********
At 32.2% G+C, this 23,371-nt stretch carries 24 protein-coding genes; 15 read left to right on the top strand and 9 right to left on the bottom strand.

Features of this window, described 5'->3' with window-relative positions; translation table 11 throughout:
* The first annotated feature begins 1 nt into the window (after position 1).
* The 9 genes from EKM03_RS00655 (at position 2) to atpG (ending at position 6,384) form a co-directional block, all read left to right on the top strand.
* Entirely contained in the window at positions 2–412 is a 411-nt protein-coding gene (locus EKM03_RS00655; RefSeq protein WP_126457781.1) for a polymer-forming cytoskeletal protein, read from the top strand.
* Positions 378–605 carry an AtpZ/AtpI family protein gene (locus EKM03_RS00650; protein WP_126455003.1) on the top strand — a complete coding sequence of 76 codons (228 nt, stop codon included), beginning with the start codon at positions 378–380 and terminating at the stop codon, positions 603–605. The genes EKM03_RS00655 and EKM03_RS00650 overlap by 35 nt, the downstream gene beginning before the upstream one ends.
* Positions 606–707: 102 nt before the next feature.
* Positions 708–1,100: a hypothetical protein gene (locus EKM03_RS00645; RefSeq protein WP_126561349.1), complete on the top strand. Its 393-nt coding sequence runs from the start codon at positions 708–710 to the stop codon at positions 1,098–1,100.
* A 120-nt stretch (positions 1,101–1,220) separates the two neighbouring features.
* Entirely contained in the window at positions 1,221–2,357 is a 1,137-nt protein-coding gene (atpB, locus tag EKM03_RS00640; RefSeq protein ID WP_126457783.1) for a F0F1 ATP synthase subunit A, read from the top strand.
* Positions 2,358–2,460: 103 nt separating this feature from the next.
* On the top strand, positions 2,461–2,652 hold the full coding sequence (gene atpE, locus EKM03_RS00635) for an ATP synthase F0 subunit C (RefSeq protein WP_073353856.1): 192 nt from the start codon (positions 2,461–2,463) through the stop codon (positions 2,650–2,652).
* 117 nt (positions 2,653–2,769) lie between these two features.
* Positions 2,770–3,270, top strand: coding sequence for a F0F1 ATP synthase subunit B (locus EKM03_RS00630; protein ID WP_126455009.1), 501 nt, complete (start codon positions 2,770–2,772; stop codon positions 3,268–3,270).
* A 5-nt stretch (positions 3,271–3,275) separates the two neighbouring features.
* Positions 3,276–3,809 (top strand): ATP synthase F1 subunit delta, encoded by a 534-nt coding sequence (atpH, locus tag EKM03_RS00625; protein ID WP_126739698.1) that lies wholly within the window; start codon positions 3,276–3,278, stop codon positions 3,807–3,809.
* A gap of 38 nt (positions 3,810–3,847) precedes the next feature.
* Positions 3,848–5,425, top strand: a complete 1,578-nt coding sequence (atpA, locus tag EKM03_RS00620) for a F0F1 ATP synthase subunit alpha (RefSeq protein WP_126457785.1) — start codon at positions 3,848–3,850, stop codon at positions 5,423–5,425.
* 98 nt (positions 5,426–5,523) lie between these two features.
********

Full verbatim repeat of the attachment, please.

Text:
At 32.2% G+C, this 23,371-nt stretch carries 24 protein-coding genes; 15 read left to right on the top strand and 9 right to left on the bottom strand.

Features of this window, described 5'->3' with window-relative positions; translation table 11 throughout:
* The first annotated feature begins 1 nt into the window (after position 1).
* The 9 genes from EKM03_RS00655 (at position 2) to atpG (ending at position 6,384) form a co-directional block, all read left to right on the top strand.
* Entirely contained in the window at positions 2–412 is a 411-nt protein-coding gene (locus EKM03_RS00655; RefSeq protein WP_126457781.1) for a polymer-forming cytoskeletal protein, read from the top strand.
* Positions 378–605 carry an AtpZ/AtpI family protein gene (locus EKM03_RS00650; protein WP_126455003.1) on the top strand — a complete coding sequence of 76 codons (228 nt, stop codon included), beginning with the start codon at positions 378–380 and terminating at the stop codon, positions 603–605. The genes EKM03_RS00655 and EKM03_RS00650 overlap by 35 nt, the downstream gene beginning before the upstream one ends.
* Positions 606–707: 102 nt before the next feature.
* Positions 708–1,100: a hypothetical protein gene (locus EKM03_RS00645; RefSeq protein WP_126561349.1), complete on the top strand. Its 393-nt coding sequence runs from the start codon at positions 708–710 to the stop codon at positions 1,098–1,100.
* A 120-nt stretch (positions 1,101–1,220) separates the two neighbouring features.
* Entirely contained in the window at positions 1,221–2,357 is a 1,137-nt protein-coding gene (atpB, locus tag EKM03_RS00640; RefSeq protein ID WP_126457783.1) for a F0F1 ATP synthase subunit A, read from the top strand.
* Positions 2,358–2,460: 103 nt separating this feature from the next.
* On the top strand, positions 2,461–2,652 hold the full coding sequence (gene atpE, locus EKM03_RS00635) for an ATP synthase F0 subunit C (RefSeq protein WP_073353856.1): 192 nt from the start codon (positions 2,461–2,463) through the stop codon (positions 2,650–2,652).
* 117 nt (positions 2,653–2,769) lie between these two features.
* Positions 2,770–3,270, top strand: coding sequence for a F0F1 ATP synthase subunit B (locus EKM03_RS00630; protein ID WP_126455009.1), 501 nt, complete (start codon positions 2,770–2,772; stop codon positions 3,268–3,270).
* A 5-nt stretch (positions 3,271–3,275) separates the two neighbouring features.
* Positions 3,276–3,809 (top strand): ATP synthase F1 subunit delta, encoded by a 534-nt coding sequence (atpH, locus tag EKM03_RS00625; protein ID WP_126739698.1) that lies wholly within the window; start codon positions 3,276–3,278, stop codon positions 3,807–3,809.
* A gap of 38 nt (positions 3,810–3,847) precedes the next feature.
* Positions 3,848–5,425, top strand: a complete 1,578-nt coding sequence (atpA, locus tag EKM03_RS00620) for a F0F1 ATP synthase subunit alpha (RefSeq protein WP_126457785.1) — start codon at positions 3,848–3,850, stop codon at positions 5,423–5,425.
* 98 nt (positions 5,426–5,523) lie between these two features.